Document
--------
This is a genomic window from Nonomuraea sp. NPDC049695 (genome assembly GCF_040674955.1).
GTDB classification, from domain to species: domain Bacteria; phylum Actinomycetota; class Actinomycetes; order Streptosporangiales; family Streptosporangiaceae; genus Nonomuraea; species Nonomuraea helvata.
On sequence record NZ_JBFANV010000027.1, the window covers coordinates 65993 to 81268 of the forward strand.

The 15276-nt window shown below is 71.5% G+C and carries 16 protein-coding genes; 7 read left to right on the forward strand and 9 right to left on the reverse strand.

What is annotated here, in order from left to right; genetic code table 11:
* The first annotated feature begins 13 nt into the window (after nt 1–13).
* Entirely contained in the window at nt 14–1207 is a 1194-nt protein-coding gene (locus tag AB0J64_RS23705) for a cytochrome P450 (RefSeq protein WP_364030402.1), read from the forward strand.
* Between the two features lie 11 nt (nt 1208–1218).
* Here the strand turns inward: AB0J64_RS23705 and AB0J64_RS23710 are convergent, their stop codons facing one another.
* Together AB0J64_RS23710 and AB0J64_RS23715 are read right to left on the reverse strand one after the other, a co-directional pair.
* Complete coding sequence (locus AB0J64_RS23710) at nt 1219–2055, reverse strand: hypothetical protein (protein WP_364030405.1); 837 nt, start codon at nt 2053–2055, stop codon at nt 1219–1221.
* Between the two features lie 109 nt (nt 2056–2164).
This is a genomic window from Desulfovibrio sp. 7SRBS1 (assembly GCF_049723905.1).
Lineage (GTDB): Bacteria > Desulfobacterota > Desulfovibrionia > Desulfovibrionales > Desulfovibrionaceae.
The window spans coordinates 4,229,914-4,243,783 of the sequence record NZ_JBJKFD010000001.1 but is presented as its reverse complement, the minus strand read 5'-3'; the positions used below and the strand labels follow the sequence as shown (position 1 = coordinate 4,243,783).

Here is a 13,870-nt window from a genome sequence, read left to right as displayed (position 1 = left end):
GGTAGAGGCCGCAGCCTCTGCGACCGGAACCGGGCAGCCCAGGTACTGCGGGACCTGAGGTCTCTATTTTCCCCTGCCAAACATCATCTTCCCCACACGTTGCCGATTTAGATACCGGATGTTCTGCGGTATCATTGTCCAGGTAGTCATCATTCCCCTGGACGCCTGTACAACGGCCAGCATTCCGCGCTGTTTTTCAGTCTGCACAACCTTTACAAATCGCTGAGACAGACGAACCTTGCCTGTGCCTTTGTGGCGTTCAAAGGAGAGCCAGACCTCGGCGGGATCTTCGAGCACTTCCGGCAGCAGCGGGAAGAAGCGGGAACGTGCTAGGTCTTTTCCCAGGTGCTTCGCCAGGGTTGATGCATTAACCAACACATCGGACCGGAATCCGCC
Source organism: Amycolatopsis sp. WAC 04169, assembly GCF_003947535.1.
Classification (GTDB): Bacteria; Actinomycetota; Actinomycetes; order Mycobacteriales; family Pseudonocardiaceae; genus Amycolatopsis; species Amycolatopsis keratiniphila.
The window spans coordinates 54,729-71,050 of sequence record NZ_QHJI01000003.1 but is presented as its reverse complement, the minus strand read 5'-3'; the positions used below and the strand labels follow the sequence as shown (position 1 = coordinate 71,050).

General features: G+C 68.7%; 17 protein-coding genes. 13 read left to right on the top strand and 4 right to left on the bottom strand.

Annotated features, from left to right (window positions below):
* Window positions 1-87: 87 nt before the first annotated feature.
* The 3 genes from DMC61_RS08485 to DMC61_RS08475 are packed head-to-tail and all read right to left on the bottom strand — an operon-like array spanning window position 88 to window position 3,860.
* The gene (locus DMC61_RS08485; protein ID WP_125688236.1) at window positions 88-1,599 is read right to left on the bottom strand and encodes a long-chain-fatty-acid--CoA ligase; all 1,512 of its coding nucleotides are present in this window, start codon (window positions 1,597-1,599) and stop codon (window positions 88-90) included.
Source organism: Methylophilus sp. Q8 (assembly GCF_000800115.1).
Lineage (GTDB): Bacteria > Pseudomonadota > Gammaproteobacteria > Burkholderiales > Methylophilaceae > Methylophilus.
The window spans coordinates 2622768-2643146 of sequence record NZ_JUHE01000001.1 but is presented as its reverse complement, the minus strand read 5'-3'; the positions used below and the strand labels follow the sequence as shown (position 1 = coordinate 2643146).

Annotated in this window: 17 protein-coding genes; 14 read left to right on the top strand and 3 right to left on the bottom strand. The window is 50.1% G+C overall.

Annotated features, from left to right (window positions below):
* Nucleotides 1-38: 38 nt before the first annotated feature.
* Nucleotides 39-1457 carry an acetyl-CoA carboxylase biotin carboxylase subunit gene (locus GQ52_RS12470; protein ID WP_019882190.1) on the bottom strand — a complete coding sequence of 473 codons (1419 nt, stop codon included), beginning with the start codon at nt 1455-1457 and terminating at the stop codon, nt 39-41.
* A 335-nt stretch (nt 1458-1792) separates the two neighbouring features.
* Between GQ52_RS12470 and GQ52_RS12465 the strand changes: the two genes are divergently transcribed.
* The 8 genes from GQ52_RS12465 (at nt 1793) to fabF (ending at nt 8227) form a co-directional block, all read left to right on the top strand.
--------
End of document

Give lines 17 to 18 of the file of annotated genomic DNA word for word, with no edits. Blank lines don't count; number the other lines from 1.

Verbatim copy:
GGTAGAGGCCGCAGCCTCTGCGACCGGAACCGGGCAGCCCAGGTACTGCGGGACCTGAGGTCTCTATTTTCCCCTGCCAAACATCATCTTCCCCACACGTTGCCGATTTAGATACCGGATGTTCTGCGGTATCATTGTCCAGGTAGTCATCATTCCCCTGGACGCCTGTACAACGGCCAGCATTCCGCGCTGTTTTTCAGTCTGCACAACCTTTACAAATCGCTGAGACAGACGAACCTTGCCTGTGCCTTTGTGGCGTTCAAAGGAGAGCCAGACCTCGGCGGGATCTTCGAGCACTTCCGGCAGCAGCGGGAAGAAGCGGGAACGTGCTAGGTCTTTTCCCAGGTGCTTCGCCAGGGTTGATGCATTAACCAACACATCGGACCGGAATCCGCC
Source organism: Amycolatopsis sp. WAC 04169, assembly GCF_003947535.1.